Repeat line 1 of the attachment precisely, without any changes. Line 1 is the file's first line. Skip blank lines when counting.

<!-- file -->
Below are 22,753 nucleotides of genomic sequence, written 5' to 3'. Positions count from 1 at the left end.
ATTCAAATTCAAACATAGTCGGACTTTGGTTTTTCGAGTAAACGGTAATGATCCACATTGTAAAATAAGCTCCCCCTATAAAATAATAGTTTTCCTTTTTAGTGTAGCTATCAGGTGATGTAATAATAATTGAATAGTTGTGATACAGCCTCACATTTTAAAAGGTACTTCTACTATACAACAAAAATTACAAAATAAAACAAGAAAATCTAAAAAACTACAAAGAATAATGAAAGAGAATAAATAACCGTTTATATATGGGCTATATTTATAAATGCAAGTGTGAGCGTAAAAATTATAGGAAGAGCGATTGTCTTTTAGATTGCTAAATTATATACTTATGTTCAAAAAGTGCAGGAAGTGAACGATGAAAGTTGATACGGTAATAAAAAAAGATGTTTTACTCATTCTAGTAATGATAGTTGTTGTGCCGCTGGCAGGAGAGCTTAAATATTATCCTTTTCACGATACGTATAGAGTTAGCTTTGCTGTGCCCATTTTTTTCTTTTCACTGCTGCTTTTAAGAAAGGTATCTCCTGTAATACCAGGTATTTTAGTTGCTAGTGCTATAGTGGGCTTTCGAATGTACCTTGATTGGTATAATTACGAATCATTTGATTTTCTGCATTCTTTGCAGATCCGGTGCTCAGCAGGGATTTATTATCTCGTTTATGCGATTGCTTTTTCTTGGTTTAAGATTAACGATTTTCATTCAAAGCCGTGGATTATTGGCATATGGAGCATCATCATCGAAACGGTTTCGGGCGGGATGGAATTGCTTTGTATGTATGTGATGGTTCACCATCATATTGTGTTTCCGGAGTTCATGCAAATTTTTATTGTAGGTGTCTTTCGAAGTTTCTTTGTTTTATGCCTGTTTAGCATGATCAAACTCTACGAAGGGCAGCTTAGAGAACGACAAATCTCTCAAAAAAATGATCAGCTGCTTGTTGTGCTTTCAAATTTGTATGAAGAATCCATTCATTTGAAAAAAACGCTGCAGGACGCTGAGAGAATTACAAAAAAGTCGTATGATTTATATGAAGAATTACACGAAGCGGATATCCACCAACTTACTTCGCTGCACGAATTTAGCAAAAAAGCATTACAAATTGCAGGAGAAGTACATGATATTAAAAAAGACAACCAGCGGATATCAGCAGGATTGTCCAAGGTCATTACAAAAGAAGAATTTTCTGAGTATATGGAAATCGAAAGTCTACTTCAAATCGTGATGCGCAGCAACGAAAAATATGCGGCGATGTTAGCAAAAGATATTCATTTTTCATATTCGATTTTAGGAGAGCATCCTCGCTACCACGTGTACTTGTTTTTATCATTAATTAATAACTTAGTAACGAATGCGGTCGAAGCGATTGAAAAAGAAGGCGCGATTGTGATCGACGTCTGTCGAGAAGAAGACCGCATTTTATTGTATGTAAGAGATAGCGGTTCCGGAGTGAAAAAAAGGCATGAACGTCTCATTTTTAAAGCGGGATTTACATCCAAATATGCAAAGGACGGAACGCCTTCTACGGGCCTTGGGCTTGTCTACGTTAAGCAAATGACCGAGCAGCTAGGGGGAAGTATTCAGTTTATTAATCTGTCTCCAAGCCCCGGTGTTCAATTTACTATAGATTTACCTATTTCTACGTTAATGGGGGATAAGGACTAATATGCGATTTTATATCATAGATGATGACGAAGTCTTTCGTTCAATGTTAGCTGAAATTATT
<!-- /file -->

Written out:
Below are 22,753 nucleotides of genomic sequence, written 5' to 3'. Positions count from 1 at the left end.